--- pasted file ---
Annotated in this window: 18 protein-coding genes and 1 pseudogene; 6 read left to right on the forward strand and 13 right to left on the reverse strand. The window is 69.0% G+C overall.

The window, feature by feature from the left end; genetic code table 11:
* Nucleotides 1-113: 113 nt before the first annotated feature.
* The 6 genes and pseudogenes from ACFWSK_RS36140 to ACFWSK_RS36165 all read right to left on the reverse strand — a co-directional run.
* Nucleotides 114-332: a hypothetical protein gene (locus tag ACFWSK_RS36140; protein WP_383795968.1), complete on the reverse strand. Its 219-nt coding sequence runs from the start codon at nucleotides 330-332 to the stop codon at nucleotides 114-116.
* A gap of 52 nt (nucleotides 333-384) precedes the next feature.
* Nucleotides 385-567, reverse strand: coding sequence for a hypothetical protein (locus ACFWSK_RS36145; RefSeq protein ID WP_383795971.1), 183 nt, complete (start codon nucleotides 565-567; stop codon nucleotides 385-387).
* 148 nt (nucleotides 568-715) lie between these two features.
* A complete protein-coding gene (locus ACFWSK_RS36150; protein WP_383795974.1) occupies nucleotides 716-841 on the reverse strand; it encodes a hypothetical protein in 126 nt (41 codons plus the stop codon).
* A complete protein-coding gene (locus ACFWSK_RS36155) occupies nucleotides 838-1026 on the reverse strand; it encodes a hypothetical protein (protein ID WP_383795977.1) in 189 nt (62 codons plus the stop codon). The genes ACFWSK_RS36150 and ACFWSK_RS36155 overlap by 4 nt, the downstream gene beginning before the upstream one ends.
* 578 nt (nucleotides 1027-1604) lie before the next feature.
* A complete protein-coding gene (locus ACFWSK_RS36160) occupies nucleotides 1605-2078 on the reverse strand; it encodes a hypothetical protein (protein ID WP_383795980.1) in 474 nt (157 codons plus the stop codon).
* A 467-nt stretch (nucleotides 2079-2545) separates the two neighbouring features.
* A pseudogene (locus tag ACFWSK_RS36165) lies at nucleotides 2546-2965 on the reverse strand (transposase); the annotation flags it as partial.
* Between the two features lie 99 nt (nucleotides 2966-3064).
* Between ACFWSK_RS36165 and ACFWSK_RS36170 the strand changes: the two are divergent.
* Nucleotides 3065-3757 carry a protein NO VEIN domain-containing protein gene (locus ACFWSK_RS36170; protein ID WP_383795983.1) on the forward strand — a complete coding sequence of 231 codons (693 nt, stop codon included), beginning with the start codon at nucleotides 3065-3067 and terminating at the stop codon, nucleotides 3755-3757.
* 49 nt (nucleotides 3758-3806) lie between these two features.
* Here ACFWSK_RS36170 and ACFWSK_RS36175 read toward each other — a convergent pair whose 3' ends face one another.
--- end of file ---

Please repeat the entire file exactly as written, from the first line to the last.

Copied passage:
Annotated in this window: 18 protein-coding genes and 1 pseudogene; 6 read left to right on the forward strand and 13 right to left on the reverse strand. The window is 69.0% G+C overall.

The window, feature by feature from the left end; genetic code table 11:
* Nucleotides 1-113: 113 nt before the first annotated feature.
* The 6 genes and pseudogenes from ACFWSK_RS36140 to ACFWSK_RS36165 all read right to left on the reverse strand — a co-directional run.
* Nucleotides 114-332: a hypothetical protein gene (locus tag ACFWSK_RS36140; protein WP_383795968.1), complete on the reverse strand. Its 219-nt coding sequence runs from the start codon at nucleotides 330-332 to the stop codon at nucleotides 114-116.
* A gap of 52 nt (nucleotides 333-384) precedes the next feature.
* Nucleotides 385-567, reverse strand: coding sequence for a hypothetical protein (locus ACFWSK_RS36145; RefSeq protein ID WP_383795971.1), 183 nt, complete (start codon nucleotides 565-567; stop codon nucleotides 385-387).
* 148 nt (nucleotides 568-715) lie between these two features.
* A complete protein-coding gene (locus ACFWSK_RS36150; protein WP_383795974.1) occupies nucleotides 716-841 on the reverse strand; it encodes a hypothetical protein in 126 nt (41 codons plus the stop codon).
* A complete protein-coding gene (locus ACFWSK_RS36155) occupies nucleotides 838-1026 on the reverse strand; it encodes a hypothetical protein (protein ID WP_383795977.1) in 189 nt (62 codons plus the stop codon). The genes ACFWSK_RS36150 and ACFWSK_RS36155 overlap by 4 nt, the downstream gene beginning before the upstream one ends.
* 578 nt (nucleotides 1027-1604) lie before the next feature.
* A complete protein-coding gene (locus ACFWSK_RS36160) occupies nucleotides 1605-2078 on the reverse strand; it encodes a hypothetical protein (protein ID WP_383795980.1) in 474 nt (157 codons plus the stop codon).
* A 467-nt stretch (nucleotides 2079-2545) separates the two neighbouring features.
* A pseudogene (locus tag ACFWSK_RS36165) lies at nucleotides 2546-2965 on the reverse strand (transposase); the annotation flags it as partial.
* Between the two features lie 99 nt (nucleotides 2966-3064).
* Between ACFWSK_RS36165 and ACFWSK_RS36170 the strand changes: the two are divergent.
* Nucleotides 3065-3757 carry a protein NO VEIN domain-containing protein gene (locus ACFWSK_RS36170; protein ID WP_383795983.1) on the forward strand — a complete coding sequence of 231 codons (693 nt, stop codon included), beginning with the start codon at nucleotides 3065-3067 and terminating at the stop codon, nucleotides 3755-3757.
* 49 nt (nucleotides 3758-3806) lie between these two features.
* Here ACFWSK_RS36170 and ACFWSK_RS36175 read toward each other — a convergent pair whose 3' ends face one another.